Another critical and noteworthy difference between the DRL, MultiGP, and the IDRA, is the fact that the DRL, unlike MultiGP and the IDRA, produces its own FPV racing drones in-house, such that every drone racing pilot flies the same FPV racing drone. The obvious advantage of this approach is to ensure an even playing field for all drone racing pilots participating in any one race. The sport of drone racing, as envisioned by the DRL, thus becomes a competition of human abilities, before and above all else, rather than a competition of technology. Compared to any other professional sport, whether it be sprinting, boxing, basketball, hockey, or football, this would appear to be the right approach in the sense that the sport is a measure of sheer human abilities. Explained differently, the DRL takes the same approach to drone racing as Indy Cars takes towards motorsport racing. Indy Cars, as with the DRL, is a “specs series” where all the cars are the same, come from the same manufacturer, and have the same bodywork. The IDRA and MultiGP, on the other hand, adopt the Formula 1 approach whereby each team constructs their own distinctive race cars within a set of pre-defined standards and rules. MultiGP conceptualization of the sport of drone racing integrates an element of technological innovation into the competition. To ensure some degree of standardization, MultiGP developed five (5) different classes of racing drones: tiny (19” x 19” – 726 mm x 483mm); Whoop (30” x 30” – 762mm x 762mm); 3S (5’ x 5’ – 1.52m x 1.52m); 4S (5’ x’5 – 1.52m x 1.52m); and open (5’ x 5’ – 1.52 x 1.52).[1] Interestingly, however, MultiGP, states that the reasons for having classes of racing drones are the following:

“1. They level the playing field so one pilot doesn’t have an advantage over another by using more powerful equipment. This allows the pilot’s skill to win the race, not their equipment. 2. Aircraft builds can be planned with confidence that they will be accepted into competition. 3. To ensure radio equipment is compatible with fellow pilot’s equipment as to not causer interference”.[2]

If the aforementioned reasons are accepted as the major premises underpinning MultiGP’s conceptualization of the sport of drone racing, it would then seem like the best solution to the sport of drone racing would be the DRL’s approach, i.e. in-house production of a single racing drone to be used by all drone racing pilots. Indeed, in a technologically advanced sport like drone racing, one would think that even the slightest difference in detail could of the potential of introducing an ocean of difference into the final outcome of a race. In that sense, it becomes much more difficult to attribute the final outcome of a MultiGP or IDRA drone race to sheer human skills and abilities, as with the DRL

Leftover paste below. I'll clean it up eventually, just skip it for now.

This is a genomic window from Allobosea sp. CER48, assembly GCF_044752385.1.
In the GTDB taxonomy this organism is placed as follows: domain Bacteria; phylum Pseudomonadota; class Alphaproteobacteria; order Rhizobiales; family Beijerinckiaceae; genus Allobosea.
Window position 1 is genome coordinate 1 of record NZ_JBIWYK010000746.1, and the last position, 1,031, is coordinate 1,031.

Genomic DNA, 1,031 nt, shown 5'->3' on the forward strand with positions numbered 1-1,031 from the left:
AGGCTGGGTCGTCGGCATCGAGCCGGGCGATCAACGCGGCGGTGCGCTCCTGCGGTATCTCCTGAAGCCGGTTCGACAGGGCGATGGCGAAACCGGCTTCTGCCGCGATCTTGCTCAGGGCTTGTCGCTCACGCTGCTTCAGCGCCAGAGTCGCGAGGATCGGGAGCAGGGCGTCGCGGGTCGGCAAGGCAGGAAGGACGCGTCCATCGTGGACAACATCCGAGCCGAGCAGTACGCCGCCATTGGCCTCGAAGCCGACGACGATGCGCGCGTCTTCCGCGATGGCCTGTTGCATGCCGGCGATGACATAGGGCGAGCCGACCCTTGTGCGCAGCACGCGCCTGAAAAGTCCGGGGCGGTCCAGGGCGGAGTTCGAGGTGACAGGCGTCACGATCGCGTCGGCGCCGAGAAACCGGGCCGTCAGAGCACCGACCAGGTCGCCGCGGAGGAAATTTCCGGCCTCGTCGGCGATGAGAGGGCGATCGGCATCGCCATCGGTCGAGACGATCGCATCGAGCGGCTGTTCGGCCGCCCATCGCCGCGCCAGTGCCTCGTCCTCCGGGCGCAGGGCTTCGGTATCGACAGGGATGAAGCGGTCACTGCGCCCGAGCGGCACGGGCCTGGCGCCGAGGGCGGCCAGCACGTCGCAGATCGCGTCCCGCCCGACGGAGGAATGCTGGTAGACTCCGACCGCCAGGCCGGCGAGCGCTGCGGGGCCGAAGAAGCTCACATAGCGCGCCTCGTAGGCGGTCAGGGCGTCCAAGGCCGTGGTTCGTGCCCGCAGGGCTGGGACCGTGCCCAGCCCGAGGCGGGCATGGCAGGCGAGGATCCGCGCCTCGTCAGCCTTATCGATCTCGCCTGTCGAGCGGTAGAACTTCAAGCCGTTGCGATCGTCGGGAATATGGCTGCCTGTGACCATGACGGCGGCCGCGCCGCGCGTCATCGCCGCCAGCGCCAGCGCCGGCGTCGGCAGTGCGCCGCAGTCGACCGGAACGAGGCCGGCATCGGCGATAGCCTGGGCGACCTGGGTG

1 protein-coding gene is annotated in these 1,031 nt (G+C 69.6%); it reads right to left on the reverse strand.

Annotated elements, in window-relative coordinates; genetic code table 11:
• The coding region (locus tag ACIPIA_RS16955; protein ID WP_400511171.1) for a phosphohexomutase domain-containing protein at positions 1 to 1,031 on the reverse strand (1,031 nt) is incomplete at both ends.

Growing the Sport of Drone Racing

Some of the innovative solutions offered by MultiGP include RaceSync., a proprietary race frequency management software that “assigns racing slots and video frequencies in real time”. Using this software, drone racing pilots are able to create individual profiles, enlist their racing drone, and check-in via their smart phone on any given race day,[3] after which each drone pilot and racing drone is automatically and conveniently assigned a race slot and optimum video frequency. Other solutions offered by MultiGP include, for instance, racing gates as well as race flags designed to accommodate sponsor panels. Race organizers can also create their own unique and creative race tracks. MultiGP also offers a set of official standardized drone racing rules, drone specification classes, and other freely downloadable documents. MultiGP in addition to promoting the growth of drone racing across the world through prizes, MultiGP also contributes to move technological drone innovation forward by offering amateur drone hobbyists who build and create their own drones, a global platform through which they can test and display their racing drones against other likeminded participants.

Conversely, if one views technological innovation as a fundamental purpose and objective to be achieved through the competitive forces of drone racing, then the MultiGP and IDRA approach to allowing pilots and drone racing teams to build their own drones within pre-defined classes of drones is unquestionably a more desirable approach to developing the sport of drone racing. Whether the future sport of drone racing should evolve from a competition driven by sheer human skills and abilities, or whether it is a competition in which technological innovation is but one measurement of the human skills and abilities that are at play in the sport of drone racing, is still in the making. It may well be that both approaches will play an important symbiotic relationship in growing the future sport of drone racing. One thing that remains certain when discussing the entertainment offered through the DRL, IDRA, and MultiGP, is that all are playing an invaluable role in redefining the meaning and purpose of drones.